John Makin and Daniel Hanson of the conservative American Economic Institute talk sense on the deficit. Now if we could just get them over their inflation fears—the source of the “unfortunately” part of the title—we might be able to get somewhere in addressing our biggest problem right now, high and persistent unemployment, and enhance our long-term growth prospects at the same time (see my post in The Fiscal Times):
Trillion dollar deficits are sustainable for now—unfortunately, by John H. Makin and Daniel Hanson, Commentary, FT: An abrupt spending sequester at a rate of about $110bn per year ($1.1tn over 10 years) scheduled to begin March 1 could cause a US recession, coming as it does on top of tax increases worth about 1.5 per cent of GDP enacted in January. The April deadline for a continuing resolution to fund federal spending could lead to a fight that shuts down the government, placing a further drag on growth.
These ad hoc measures, aimed at creation of an artificial crisis, will fail to produce prompt, sustainable progress towards reduction of “unsustainable” deficits because deficits have been, and will continue to be for some time, eminently sustainable. The Chicken Little “sky is falling” approach to frightening Congress into significant deficit reduction has failed because the sky has not fallen. Interest rates have not soared as promised… Trillion-dollar federal budget deficits have continued to be sustainable because the federal government is able to finance them at interest rates of half a per cent or less. Two per cent inflation means that the real inflation-adjusted cost of deficit finance averages −1.5 per cent…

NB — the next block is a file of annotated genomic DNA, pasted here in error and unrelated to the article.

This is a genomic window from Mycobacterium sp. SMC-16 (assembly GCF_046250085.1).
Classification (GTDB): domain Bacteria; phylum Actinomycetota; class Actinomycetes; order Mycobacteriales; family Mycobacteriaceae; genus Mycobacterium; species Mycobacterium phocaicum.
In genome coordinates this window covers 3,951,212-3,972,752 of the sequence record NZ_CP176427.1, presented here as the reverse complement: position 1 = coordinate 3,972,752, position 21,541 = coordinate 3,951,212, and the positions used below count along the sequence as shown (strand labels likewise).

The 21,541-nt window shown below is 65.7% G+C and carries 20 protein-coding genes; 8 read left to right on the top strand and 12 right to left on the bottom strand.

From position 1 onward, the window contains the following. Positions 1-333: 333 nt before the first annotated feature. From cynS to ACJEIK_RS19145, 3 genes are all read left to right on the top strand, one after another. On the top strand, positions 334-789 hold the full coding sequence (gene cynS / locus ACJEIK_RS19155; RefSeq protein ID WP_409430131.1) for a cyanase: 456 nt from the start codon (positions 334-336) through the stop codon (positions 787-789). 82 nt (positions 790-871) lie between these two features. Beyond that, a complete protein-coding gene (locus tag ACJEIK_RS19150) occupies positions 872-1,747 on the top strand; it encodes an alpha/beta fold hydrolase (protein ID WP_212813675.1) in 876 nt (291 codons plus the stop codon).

The real danger facing American policy makers is … the current sustainability of trillion-dollar deficits, thanks to very low borrowing costs relative to GDP growth. Eventually, the Federal Reserve’s QE programme of large government debt purchases at a current rate of $800bn per year, largely aimed at sustaining the growth of outlays on entitlements that do not support economic growth, will cause inflation to rise. The Fed’s latest move to target the unemployment rate with more quantitative easing only adds to the threat of inflation because the only way monetary policy can affect growth or employment is by engineering a higher-than-expected rate of inflation.
Despite the current absence of rising inflation, Washington is flirting with a debt trap, where abrupt austerity forced by the sequester and/or a government shut down would actually boost the ratio of debt to GDP by depressing growth too rapidly. That outcome will be far more costly in terms of forgone income and unemployment than moving preemptively to reduce American primary deficits to about 3 per cent of GDP over a half decade. …
By 2018, once the debt-to-GDP ratio has stabilised under such a programme, reducing the primary deficit to 2 percent a year (given a growth rate of 3 percent above borrowing costs) will reduce the debt-to-GDP ratio gradually by 1 per cent a year. That is the meaning of sustainable long-run reduction of government debt relative to income, which will ensure moderate deficit financing costs for decades to come.
I can’t let this pass:
the Federal Reserve’s QE programme of large government debt purchases at a current rate of $800bn per year, largely aimed at sustaining the growth of outlays on entitlements that do not support economic growth…
That’s NOT what Fed policy is aimed at. There is no third part of its mandate that says it needs to sustain the growth of entitlements. (And the casual, but empirically unsupported claim that entitlement spending is anti-growth is troublesome as well.)
This is cross-posted from Mark Thoma’s blog, Economist View.
Photo via Shutterstock